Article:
Windows 10 gets two more patches overnight: KB 3074679 and KB 3074686

Windows 10 testers receive two more patches, one of which plugs the security holes in MS15-078 and SA 2755801

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Late last night, Windows 10 spokesman Gabe Aul tweeted that there's "another update now available" for Windows 10 build 10240. He must have been referring to KB 3074679. Then sometime in the middle of the night Redmond time, KB 3074686 also flew out the Windows Update chute.

KB 3074679 is billed in the delivery window as a "Security Update for Windows 10 for x64-based Systems." The KB article explains:

This security update resolves the following vulnerabilities in Microsoft Windows:

  • The vulnerability could allow remote code execution if a user opens a specially crafted document or visits an untrusted webpage that contains embedded OpenType fonts. To learn more about the vulnerability, see Microsoft Security Bulletin MS15-078.
  • The vulnerability impacts Adobe Flash Player in Internet Explorer. To learn more about the vulnerability, see Microsoft security advisory 2755801 and Adobe Security bulletin APSB15-18.
  • The vulnerability could allow elevation of privilege if the Windows Installer service incorrectly runs custom action scripts.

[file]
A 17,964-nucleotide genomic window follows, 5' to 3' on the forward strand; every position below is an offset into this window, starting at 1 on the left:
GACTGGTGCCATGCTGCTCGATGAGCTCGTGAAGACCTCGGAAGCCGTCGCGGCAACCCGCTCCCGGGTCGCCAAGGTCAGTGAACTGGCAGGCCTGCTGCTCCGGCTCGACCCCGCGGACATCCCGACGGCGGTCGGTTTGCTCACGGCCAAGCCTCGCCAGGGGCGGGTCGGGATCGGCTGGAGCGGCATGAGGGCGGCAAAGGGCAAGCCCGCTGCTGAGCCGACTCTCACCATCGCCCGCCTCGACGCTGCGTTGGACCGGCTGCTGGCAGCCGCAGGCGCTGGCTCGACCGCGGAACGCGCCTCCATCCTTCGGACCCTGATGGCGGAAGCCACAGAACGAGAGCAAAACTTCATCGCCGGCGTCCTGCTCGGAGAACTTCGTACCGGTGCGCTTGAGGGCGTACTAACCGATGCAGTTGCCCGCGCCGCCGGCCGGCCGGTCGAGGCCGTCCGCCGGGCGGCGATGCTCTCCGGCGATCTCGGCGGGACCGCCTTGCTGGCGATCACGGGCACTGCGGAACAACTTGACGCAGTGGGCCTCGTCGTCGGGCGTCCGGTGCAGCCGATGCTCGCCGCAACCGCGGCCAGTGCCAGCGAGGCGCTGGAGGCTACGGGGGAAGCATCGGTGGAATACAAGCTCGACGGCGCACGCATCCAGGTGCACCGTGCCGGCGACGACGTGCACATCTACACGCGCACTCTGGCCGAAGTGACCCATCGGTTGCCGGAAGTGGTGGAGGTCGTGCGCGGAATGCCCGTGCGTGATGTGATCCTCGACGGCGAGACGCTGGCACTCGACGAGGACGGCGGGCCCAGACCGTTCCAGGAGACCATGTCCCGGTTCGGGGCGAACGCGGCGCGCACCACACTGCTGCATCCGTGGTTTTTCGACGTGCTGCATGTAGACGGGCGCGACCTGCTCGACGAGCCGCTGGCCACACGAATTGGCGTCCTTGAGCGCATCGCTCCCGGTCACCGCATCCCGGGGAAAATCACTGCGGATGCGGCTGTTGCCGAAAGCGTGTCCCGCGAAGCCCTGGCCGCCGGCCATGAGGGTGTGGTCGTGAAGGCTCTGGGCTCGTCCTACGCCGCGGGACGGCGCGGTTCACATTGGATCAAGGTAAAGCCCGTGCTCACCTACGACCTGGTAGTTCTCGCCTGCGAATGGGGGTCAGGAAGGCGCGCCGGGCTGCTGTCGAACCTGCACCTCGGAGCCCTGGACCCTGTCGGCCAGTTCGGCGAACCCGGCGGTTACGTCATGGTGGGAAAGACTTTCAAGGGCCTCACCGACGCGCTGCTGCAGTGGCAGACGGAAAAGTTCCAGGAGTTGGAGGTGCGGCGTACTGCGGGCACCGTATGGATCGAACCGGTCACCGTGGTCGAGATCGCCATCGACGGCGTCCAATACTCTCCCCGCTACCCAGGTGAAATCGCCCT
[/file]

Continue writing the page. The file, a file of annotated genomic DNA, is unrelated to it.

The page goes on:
Additionally, this update includes non-security-related changes to enhance the functionality of Windows 10 through new features and improvements.

Of course, the non-security changes aren't listed or explained.

This patch triggers a reboot.

KB 3074686 is similarly labelled "Update for Windows 10 for x64-based Systems." The KB article says it's an improvement to the "Out of Box Experience" (I've always loved that phrase. I wonder if that's what Count Dracula encounters every evening) for Windows 10. Per the KB article:

This update improves the Windows 10 out-of-box experience (OOBE). This update applies only to the Windows 10 OOBE process and will be available only at the time that OOBE updates are installed.

Presumably, OOBE updates will be installed after July 29 as part of the giant whooshing sound when people first install Windows 10.

There's also a new Intel HD Graphics Driver in the update mill.

Hey, at least Microsoft posted the KB articles.

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